Czech artist Jan Svankmajer combines stop-motion animation and live action to create uncanny and often blackly humorous works. While his films can be interpreted on many levels, an examination of his oeuvre reveals an overriding preoccupation with food, so much so that Michael Nottingham has labeled Svankmajer, “a chef”,[i] and his work, “cinematic recipes”.[ii] Of this, Svankmajer has said, “I was a non-eating child. My mother always forced me to eat.”[iii] Svankmajer’s upbringing no doubt had a bearing on his work, but other factors — communism, surrealism and puppet theatre aesthetics — come into play, too.
Traditionally in art, food symbolised abundance and fertility. Svankmajer’s rendering of this subject however, suggests that eating is an abject universal pastime. In The Flat (1968) various victuals conspire against a protagonist who is trapped in an apartment, which, in spite of his hunger, prevents him from eating his meal. A loaf of bread is hollowed out by a mouse; meat devoured by a pack of dogs; and a soupspoon perforated with holes. A glass of beer transmogrifies so that when he lifts it to his mouth he gets nothing but a sip from a thimble-sized receptacle. The would-be diner is the victim, controlled by the food, as the Czech society was controlled by communism during the Stalinist regime. The food motif is particularly pertinent in that for many years Czech citizens had to make do with rationed goods.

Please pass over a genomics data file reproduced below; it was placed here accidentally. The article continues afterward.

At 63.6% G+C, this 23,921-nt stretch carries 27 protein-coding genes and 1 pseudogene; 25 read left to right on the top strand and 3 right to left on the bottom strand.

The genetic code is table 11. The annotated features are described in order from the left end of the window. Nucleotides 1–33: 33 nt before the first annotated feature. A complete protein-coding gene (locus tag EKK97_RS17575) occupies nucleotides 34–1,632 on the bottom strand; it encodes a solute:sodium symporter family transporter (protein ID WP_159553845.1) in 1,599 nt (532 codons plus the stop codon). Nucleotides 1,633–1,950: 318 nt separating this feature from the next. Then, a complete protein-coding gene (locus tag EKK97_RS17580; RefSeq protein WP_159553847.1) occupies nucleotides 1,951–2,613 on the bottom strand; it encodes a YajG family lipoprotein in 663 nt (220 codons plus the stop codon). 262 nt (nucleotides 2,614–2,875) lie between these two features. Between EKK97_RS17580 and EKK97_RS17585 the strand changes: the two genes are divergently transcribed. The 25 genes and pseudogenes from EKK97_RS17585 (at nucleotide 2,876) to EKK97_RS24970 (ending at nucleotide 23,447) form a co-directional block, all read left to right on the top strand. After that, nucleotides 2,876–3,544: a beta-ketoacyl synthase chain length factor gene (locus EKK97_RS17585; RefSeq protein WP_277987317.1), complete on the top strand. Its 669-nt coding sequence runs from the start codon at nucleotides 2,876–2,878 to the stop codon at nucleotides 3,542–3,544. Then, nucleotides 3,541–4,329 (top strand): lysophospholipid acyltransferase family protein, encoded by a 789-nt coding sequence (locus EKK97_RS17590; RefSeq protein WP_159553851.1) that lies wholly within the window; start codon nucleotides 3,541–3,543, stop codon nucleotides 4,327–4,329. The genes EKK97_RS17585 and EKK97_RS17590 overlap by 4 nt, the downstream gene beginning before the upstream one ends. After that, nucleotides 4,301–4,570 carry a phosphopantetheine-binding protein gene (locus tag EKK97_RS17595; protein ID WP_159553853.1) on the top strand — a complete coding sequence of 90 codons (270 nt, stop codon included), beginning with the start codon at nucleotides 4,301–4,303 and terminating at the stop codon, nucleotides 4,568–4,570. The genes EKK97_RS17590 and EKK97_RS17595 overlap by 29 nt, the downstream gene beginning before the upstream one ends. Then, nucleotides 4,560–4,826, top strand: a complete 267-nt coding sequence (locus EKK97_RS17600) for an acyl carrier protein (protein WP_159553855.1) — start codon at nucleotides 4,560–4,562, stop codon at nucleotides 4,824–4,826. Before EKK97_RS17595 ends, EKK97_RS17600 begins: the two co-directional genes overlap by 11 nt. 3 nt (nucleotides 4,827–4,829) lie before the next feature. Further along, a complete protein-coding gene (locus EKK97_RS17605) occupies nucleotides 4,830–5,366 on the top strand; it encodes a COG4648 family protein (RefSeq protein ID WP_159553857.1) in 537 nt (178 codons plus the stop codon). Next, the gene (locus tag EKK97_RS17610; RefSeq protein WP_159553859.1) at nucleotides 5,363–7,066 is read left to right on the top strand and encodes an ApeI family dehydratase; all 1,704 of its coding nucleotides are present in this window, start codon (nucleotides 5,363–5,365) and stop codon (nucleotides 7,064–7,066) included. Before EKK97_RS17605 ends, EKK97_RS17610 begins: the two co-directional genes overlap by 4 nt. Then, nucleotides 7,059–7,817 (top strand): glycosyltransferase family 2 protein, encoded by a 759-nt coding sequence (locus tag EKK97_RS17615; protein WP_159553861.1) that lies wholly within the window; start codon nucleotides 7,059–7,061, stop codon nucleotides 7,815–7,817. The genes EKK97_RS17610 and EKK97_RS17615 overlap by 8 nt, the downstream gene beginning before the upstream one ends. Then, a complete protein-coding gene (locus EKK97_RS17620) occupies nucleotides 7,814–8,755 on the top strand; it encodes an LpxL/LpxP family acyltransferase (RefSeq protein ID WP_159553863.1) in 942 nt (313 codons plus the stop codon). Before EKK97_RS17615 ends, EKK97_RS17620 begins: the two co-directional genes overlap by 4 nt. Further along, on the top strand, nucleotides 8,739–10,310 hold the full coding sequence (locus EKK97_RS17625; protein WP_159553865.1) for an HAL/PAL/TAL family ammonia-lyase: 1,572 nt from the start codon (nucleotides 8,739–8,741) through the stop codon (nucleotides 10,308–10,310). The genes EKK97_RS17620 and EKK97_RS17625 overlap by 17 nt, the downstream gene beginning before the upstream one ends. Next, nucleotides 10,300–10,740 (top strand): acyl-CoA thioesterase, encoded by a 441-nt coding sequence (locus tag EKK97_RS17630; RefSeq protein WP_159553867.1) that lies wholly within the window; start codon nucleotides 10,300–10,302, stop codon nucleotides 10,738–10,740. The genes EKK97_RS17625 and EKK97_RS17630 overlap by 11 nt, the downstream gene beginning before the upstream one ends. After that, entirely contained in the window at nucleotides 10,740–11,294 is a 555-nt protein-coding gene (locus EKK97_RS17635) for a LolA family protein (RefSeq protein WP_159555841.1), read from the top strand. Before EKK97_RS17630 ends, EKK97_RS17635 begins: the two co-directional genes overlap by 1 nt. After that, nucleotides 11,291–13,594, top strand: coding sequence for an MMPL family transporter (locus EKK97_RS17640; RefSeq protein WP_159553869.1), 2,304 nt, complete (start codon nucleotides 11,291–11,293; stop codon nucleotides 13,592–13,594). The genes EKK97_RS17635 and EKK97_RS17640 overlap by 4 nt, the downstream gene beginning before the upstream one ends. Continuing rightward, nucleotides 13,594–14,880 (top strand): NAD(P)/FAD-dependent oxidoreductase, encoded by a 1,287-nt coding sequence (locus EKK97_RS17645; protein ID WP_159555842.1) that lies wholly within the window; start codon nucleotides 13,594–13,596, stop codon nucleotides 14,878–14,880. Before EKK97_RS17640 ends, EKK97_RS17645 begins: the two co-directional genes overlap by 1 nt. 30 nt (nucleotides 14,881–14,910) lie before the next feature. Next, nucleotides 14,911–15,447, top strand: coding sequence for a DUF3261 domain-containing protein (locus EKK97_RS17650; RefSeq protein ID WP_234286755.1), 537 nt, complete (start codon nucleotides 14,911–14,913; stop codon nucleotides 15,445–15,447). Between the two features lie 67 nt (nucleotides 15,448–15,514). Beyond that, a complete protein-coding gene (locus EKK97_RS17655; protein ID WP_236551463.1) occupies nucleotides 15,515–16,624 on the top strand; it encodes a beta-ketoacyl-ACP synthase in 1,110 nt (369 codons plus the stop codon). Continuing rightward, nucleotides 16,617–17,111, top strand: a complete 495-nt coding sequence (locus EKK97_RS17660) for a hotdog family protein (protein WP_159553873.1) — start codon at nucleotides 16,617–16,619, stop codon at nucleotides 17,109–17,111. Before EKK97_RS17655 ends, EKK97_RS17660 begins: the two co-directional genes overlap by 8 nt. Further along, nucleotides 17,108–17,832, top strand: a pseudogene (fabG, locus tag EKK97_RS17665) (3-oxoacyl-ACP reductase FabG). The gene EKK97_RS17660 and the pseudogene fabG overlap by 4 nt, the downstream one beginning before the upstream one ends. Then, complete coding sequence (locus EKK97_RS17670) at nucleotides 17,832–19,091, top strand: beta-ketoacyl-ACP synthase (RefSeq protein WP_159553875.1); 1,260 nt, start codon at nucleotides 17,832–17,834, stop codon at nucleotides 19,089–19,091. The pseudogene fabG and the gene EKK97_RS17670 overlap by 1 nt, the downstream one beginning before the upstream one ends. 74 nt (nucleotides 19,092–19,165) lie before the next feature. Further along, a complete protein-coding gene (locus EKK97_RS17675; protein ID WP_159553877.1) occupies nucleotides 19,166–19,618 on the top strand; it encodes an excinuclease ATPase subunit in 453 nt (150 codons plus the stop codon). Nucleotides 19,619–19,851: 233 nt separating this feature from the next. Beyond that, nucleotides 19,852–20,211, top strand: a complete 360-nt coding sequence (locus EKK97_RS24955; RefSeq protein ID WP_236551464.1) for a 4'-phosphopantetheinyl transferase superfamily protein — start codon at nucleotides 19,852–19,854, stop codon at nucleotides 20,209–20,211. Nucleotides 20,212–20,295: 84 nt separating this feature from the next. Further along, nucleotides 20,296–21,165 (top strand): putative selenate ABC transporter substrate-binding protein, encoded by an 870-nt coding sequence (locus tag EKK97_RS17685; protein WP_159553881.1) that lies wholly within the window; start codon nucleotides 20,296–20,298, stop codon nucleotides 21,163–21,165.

In other works, food is ostensibly repugnant. Meat in Love (1989), for example, sees the anthropomorphisation of two raw cuts of steak. The steaks conduct a courtship before their lovemaking is interrupted and they are thrown on a grill and fried. In Flora (1989) a woman is made out of fruit, reminiscent of a Giuseppe Arcimboldo painting. Bound to a bed, her fruity flesh begins to decay before maggots set in. Food becomes an absurd symbol of isolation, grotesque violence, and ultimately death. The message that rings clear here is that all things are transient. Food, if not digested and turned into excrement, will decompose, and so too will those who rely on it for sustenance.
Svankmajer’s food obsession is perhaps the most realised in Food (1992). The film is divided into three vignettes, the first of which, Breakfast, depicts three men deciphering a complex set of instructions in an attempt to dispense what turns out to be a meager meal from a vending machine. Two diners at an upscale establishment are at the mercy of an inattentive waiter in Lunch. Famished, they begin to eat everything at arms length — the cutlery, plates, tablecloth, table and eventually each other. Cannibalism is explored further in Dinner, where a solitary diner at a restaurant begins to cut up and eat his own hand. The tripartite structure of Food suggests that Svankmajer is pointing to the dark underbelly of social ritual. But more than that, cannibalism represents the rupturing of the self in modernity. It makes humans synonymous with food, the implication being that we are no more than rotting rancid fruit.
Joanna Lowry is a freelance writer contributing to the Vine, Oyster and Australian Art Collector. Previously she was Arts Editor of FBi Radio's The Flog.
[i] Michael Nottingham, ‘Downing the Folk-Festive: Menacing Meals in the Films of Jan Svankmajer’, EnterText: An Interactive Interdisciplinary E-Journal for Cultural and Historical Studies and Creative Work, Vol. 4, no. 1, Winter 2004, pg 149.
[iii] In an interview following a screening of Little Otik at theInstitute ofContemporary Arts inLondon in 2002.